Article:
Course: Restorative Justice
Syllabus: Spring 2009
Restorative Justice is a graduate-level course offered in the School of Social Work and cross listed in the School of Law at the University of Texas at Austin. This 45-credit intensive weekend course is held on Friday nights and Saturdays for five consecutive weeks. The structure allows time for an uninterrupted learning process, field trips, and the extensive use of community members for panels and guest lecturers. The class alternates between a classroom format for instructor lectures and videos and a circle format for discussion, panelists and guest speakers. The purpose of the circle format is to convey experientially the climate necessary for restorative dialogue including respect for difference and deep and heartfelt listening.
The course schedule moves from a general introduction and orientation to restorative justice through understanding the positions of victim and offender to a review of programs in Texas that use humanistic mediation and emerging applications and concludes with the application of restorative justice to international conflicts. This course also offers an overview of the outcome research on restorative justice and its future directions. Interspersed in the schedule are student group presentations that serve to expand the instructor’s lectures or demonstrate additional applications of restorative justice to crime and social problems.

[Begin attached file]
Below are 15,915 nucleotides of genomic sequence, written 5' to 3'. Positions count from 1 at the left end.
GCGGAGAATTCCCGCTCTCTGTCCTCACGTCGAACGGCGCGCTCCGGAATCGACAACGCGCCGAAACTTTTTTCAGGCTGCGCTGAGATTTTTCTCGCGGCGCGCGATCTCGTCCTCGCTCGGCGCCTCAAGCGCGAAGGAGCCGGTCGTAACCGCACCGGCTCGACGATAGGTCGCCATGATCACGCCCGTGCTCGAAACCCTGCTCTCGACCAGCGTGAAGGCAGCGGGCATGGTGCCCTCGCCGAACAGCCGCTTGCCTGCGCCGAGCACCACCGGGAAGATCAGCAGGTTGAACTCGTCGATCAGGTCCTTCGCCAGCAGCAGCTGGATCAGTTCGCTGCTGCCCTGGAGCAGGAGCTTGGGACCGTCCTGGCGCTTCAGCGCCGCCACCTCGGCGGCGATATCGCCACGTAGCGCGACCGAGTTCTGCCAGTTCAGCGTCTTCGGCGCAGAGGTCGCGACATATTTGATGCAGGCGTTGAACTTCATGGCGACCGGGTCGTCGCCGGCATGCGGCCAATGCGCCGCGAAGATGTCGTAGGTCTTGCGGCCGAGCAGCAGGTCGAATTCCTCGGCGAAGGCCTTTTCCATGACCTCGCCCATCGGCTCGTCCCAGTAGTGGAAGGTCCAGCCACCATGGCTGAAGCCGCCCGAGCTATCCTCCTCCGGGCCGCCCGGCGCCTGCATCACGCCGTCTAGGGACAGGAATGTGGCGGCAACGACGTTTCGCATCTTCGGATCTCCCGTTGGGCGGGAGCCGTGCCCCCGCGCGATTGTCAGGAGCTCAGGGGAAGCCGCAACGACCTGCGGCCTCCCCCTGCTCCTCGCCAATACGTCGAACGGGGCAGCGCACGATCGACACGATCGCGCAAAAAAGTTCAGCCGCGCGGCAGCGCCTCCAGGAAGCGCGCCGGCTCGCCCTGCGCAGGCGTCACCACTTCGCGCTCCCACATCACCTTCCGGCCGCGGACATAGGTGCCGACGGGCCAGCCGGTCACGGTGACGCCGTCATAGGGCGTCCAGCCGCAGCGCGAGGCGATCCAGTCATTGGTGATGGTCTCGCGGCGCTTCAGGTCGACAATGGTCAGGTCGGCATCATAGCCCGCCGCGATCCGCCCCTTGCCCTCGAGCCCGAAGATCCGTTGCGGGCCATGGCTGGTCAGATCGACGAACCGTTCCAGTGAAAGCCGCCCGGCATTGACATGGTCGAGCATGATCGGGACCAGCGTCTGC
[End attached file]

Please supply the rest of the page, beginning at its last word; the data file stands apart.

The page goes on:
Course evaluations are high ranging from 4.4 to 5.0 on a 5-point scale. Students have made the following comments:
“Having the course compressed into a five-week period combined with the content made it a very deeply emotional and intense experience. Because of this, I felt like I was living a restorative justice experience.”
“It was scary in the sense that I understood how much pain I would feel if I were a victim (or secondary victim) of violent crime. That was a dose of reality for which I was not ready. It also messed with my notions of what an offender is and what a victim is – I see offenders very differently now.”
“I was surprised by the great mix of people in the course.. I wish more students from other departments would take this course, such as LBJ (public policy), psychology, and education. I am curious about their perspective on the subject.”